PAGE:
FIG. 9 is a depiction of the insertion tube 2.1, having a first longitudinal slot 2.6 along its entire length, and a short slot 2.7 opposite the slot 2.6. For clarity, the insertion tool handle 2.0, slider 2.3 and other elements of the insertion tool 2.0 shown in FIG. 3, are not shown in FIG. 9.

FIG. 10 depicts an embodiment of the electrode having two rows of barbs inserted into the insertion tube 2.1 of FIG. 9. Again, for clarity, many elements of the insertion tool 2.0 shown in FIG. 3 are omitted from FIG. 10. The insertion tube will require additional partial slot(s) to accommodate additional rows of barbs.

FIG. 11 depicts another embodiment of the electrode with a collar 1.9 and barbs 1.10 disposed on the collar. The collar 1.9 is disposed below the contact 1.1 and is part of the anchoring tube 1.4. The collar can have an outer diameter that is greater than the inner diameter of the insertion tube 2.1 so that the insertion tube does not go over the collar 1.9 during the insertion process. The anchoring tube 1.4 may include a second portion 1.11 over which the insertion tube can fit. Accordingly, in such an embodiment no accommodation needs to be made in the insertion tube 2.1 for barbs 1.10 that are disposed on the collar 1.9. For example, an insertion tube can include only a single slot sized for removal of the electrode body lead 1.5 through the slot.

The second portion 1.11 of the anchoring tube 1.4 can be made of an insulative material, e.g., implantable polymers or Teflon. Use of the insulative second portion 1.11 allows electrical testing of electrode effectiveness to stimulate tissue during placement.

The barbs can be arrayed in any arrangement around the collar 2.1. For example, the barbs can be disposed along one or more concentric circles around the collar 1.9. It will be recognized that barbs can also be placed both on the collar 1.9 and on the second portion 1.11 of the anchoring tube 1.4, if desired. In some embodiments, the collar 1.9 and barbs 1.10 are formed of plastic (e.g., silicone) or ceramic and can be molded around the neck 1.2 (see FIG. 2A), if desired.

In one embodiment, a very flexible arrangement can be formed using flexible conductive fibers. The multi-filament conductor 1.6 can include many strands of very thin conductive fibers. For example, the fibers can have diameters in the range of 1 to 500 μm, preferably in the range of 10 to 25 μm. Any number of fibers can be used to form the bundle including several hundred (e.g., at least 100 and up to 500 or more) fibers. One example of suitable fibers are thin stainless steel fibers which can be bundled together to form the conductor 1.6. At one end the fibers are connected (e.g., welded) to the contact 1.1. At the other end, the fibers are connected to the connector plug 1.8. In one example of a method of making such a connection, the fibers can be passed through a metal tube (e.g., a platinum tube) and, optionally, the tube can be smashed against the fibers. The fibers are welded to the tube. This tube can then be then coupled to the connector plug (e.g., by welding).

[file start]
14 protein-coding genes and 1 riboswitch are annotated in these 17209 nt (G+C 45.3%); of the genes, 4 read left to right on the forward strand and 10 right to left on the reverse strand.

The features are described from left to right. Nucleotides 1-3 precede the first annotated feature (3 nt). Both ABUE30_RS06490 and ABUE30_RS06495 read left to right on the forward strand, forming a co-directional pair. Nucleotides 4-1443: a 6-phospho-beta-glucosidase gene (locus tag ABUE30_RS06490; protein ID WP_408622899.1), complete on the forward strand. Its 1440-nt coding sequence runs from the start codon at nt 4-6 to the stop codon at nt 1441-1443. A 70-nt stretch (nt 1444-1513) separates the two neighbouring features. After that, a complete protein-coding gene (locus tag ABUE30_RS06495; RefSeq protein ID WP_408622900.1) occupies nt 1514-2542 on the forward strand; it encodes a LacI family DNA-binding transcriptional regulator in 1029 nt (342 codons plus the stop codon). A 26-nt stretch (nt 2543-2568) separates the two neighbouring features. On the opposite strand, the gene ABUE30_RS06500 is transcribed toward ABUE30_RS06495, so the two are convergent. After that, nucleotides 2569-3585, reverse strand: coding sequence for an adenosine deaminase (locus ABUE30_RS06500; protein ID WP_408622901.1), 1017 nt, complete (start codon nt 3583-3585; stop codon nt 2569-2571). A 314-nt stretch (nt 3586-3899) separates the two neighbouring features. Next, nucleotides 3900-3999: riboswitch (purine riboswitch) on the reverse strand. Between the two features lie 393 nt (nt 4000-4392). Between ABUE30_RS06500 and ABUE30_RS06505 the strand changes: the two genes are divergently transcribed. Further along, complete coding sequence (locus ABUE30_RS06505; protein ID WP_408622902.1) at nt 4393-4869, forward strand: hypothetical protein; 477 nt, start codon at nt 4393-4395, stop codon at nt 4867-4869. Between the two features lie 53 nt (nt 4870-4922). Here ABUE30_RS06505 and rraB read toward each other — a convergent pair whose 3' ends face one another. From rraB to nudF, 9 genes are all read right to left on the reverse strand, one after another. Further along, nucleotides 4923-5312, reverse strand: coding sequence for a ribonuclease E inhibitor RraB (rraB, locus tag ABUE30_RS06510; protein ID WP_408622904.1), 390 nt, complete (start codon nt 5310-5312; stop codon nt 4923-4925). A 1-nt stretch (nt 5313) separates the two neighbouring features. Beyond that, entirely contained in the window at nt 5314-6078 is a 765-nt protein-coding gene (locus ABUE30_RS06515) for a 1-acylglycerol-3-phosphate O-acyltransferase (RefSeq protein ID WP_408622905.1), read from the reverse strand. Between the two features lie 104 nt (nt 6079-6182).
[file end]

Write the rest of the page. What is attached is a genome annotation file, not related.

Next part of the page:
The following features of the invention are believed to be unique: (1) a contact construction wherein the neck 1.2 fits snugly within the insertion tube 2.1; (2) electrode stabilization achieved by having the neck 1.2 and lead 1.5 under tension during the insertion process; (3) the removal of the lead 1.5 through the longitudinal slot 2.6 in the tube 2.1 and handle 2.2; (4) the use of barbs 1.6 aligned in a row on a least one side of the electrode lead near its distal end; (5) allowing the rows of barbs to readily slide through the slot(s) during deployment of the electrode; and (6) the possibility of tunneling the proximal end of the electrode to a different location using a special tunneling tool.

While the invention herein disclosed has been described by means of specific embodiments and applications thereof, numerous modifications and variations could be made thereto by those skilled in the art without departing from the scope of the invention set forth in the claims.

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Referenced by
Citing PatentFiling datePublication dateApplicantTitle
US7904149 *Feb 2, 2007Mar 8, 2011Medtronic, Inc.Implantable medical elongated member including fixation elements along an interior surface
US8688238 *Oct 31, 2006Apr 1, 2014Medtronic, Inc.Implantable medical elongated member including fixation elements along an interior surface
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Classifications
U.S. Classification607/116, 606/108, 607/128, 600/585, 128/899, 600/377
International ClassificationA61B17/34, A61M25/01, A61N1/05
Cooperative ClassificationA61B17/3468, A61N1/0551, A61N1/05, A61N1/0558
European ClassificationA61N1/05L, A61N1/05